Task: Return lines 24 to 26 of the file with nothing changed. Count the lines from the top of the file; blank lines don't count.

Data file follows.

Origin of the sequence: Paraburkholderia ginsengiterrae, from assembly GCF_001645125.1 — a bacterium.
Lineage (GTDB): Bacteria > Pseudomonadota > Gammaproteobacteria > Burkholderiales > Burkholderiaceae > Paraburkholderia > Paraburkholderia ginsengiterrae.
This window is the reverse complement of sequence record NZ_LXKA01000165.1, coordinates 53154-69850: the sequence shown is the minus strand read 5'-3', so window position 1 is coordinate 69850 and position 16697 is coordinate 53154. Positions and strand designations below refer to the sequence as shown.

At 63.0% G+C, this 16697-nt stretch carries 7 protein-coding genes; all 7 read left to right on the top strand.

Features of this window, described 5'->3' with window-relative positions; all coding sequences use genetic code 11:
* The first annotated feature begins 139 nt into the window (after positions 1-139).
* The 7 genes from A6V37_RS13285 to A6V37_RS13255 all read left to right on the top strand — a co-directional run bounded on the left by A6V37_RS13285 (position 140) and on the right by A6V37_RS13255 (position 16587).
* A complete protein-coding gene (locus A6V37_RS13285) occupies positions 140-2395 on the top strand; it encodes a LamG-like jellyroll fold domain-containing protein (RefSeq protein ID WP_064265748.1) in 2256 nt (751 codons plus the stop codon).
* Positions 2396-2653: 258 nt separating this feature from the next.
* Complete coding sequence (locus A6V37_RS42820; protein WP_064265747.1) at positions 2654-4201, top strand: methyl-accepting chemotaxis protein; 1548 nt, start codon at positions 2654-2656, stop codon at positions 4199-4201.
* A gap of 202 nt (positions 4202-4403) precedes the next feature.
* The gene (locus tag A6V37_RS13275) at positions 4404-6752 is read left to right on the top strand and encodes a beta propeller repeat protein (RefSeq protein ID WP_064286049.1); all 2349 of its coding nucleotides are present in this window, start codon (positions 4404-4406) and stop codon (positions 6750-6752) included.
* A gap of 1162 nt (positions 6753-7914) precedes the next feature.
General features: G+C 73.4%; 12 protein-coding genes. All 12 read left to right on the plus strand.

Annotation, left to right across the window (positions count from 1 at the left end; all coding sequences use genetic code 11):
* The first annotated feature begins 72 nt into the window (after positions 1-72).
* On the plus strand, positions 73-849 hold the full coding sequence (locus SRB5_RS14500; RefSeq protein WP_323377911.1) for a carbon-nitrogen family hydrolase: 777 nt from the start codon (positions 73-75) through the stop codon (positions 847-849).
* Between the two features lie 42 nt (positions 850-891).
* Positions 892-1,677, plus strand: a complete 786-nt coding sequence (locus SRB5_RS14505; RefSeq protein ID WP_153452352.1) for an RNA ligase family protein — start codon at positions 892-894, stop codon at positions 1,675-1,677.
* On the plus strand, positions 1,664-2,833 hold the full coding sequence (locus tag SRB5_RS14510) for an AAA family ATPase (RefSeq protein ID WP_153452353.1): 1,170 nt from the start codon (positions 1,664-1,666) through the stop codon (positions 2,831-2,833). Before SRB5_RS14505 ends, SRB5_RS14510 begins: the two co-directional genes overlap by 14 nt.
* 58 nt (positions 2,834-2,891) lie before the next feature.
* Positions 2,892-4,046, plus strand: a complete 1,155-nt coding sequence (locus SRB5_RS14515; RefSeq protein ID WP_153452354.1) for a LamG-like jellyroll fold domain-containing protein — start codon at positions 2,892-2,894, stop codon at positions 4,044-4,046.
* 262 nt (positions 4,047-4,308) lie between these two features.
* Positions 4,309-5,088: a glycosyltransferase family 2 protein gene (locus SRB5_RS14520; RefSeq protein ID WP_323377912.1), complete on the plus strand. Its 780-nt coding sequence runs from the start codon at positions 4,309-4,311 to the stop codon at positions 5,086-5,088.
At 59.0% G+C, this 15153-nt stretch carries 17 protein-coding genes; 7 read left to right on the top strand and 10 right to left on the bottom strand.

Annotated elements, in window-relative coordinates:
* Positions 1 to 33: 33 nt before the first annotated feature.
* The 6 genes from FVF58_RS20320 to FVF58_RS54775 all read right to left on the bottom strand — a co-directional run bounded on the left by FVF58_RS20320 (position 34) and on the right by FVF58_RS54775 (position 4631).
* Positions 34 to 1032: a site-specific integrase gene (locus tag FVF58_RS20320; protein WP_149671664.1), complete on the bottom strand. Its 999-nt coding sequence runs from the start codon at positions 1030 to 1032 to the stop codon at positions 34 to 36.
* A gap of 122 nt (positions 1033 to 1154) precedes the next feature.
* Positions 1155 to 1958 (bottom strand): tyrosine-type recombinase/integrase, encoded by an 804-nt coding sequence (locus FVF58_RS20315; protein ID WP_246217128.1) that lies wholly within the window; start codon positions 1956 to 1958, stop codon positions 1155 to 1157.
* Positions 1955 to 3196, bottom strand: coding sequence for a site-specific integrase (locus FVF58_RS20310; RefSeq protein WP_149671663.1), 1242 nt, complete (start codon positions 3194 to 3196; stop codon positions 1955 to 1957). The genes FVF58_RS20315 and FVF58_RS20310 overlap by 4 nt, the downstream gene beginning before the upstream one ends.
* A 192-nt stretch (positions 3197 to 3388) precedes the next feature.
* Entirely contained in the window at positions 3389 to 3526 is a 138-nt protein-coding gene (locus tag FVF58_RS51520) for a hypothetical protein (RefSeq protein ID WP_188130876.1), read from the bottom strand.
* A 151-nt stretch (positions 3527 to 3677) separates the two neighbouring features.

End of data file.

* Positions 4,309-5,088: a glycosyltransferase family 2 protein gene (locus SRB5_RS14520; RefSeq protein ID WP_323377912.1), complete on the plus strand. Its 780-nt coding sequence runs from the start codon at positions 4,309-4,311 to the stop codon at positions 5,086-5,088.
At 59.0% G+C, this 15153-nt stretch carries 17 protein-coding genes; 7 read left to right on the top strand and 10 right to left on the bottom strand.

Annotated elements, in window-relative coordinates: